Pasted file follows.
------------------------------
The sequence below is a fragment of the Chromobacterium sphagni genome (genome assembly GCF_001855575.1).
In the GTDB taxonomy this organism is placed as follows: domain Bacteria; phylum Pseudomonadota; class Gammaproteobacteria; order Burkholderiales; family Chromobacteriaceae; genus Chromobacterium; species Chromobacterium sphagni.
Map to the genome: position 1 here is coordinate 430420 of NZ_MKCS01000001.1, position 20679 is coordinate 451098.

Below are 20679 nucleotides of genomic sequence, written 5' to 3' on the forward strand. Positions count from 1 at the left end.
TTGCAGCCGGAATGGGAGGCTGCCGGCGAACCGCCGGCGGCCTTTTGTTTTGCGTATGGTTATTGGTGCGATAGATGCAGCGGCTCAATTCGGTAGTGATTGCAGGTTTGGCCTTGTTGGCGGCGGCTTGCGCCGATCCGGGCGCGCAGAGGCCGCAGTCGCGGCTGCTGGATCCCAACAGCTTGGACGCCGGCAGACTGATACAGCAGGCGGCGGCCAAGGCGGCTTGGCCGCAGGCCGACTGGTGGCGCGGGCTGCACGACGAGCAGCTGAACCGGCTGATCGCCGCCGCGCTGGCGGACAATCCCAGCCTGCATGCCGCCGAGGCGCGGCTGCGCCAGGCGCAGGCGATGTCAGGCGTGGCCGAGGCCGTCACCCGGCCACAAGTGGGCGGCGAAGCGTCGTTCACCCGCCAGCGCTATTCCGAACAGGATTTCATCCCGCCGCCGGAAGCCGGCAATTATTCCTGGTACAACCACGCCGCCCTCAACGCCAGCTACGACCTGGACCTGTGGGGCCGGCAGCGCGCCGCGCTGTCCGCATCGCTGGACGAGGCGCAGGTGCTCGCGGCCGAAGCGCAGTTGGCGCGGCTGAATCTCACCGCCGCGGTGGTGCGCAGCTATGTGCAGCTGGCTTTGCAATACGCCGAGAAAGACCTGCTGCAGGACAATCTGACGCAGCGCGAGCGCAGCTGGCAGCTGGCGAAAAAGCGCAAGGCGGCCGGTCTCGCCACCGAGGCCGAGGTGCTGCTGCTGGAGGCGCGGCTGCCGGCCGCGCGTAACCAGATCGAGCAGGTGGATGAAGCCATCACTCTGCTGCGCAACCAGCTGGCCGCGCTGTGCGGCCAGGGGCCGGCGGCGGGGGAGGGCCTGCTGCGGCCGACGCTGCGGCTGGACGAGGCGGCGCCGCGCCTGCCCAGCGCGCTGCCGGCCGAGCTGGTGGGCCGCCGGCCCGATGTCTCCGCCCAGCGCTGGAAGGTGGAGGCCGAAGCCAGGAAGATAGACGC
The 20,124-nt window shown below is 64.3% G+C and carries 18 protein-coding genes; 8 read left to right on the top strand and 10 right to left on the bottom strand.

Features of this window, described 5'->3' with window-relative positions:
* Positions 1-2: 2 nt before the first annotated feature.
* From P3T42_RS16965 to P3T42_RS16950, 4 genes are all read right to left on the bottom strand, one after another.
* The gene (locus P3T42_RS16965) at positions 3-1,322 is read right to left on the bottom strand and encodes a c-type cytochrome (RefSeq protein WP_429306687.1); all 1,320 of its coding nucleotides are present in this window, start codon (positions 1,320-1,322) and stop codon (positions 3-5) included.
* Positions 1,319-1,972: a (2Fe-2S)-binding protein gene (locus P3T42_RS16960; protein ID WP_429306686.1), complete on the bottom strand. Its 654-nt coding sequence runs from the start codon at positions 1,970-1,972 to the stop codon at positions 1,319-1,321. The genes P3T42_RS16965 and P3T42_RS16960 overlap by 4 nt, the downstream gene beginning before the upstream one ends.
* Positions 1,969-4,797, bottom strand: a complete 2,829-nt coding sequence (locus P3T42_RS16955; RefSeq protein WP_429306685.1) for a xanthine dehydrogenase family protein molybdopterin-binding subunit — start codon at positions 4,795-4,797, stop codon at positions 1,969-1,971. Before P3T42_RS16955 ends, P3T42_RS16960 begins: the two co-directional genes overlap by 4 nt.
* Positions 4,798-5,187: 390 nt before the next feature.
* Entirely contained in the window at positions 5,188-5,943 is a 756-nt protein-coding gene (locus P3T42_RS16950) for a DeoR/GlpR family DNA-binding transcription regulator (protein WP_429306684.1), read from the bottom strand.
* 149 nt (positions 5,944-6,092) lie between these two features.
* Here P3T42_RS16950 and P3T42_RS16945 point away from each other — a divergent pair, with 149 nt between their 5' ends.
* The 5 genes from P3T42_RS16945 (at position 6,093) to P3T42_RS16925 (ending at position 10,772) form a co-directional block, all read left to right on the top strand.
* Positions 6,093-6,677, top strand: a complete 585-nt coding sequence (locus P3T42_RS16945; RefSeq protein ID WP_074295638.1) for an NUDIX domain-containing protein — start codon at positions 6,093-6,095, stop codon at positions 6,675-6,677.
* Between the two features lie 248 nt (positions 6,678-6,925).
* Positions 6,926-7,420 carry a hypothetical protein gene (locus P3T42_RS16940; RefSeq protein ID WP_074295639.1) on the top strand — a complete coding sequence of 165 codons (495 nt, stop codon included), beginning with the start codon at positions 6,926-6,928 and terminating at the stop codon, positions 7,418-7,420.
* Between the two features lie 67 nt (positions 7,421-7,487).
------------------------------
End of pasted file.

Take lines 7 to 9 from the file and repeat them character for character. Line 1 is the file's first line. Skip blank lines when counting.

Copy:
Features of this window, described 5'->3' with window-relative positions:
* Positions 1-2: 2 nt before the first annotated feature.
* From P3T42_RS16965 to P3T42_RS16950, 4 genes are all read right to left on the bottom strand, one after another.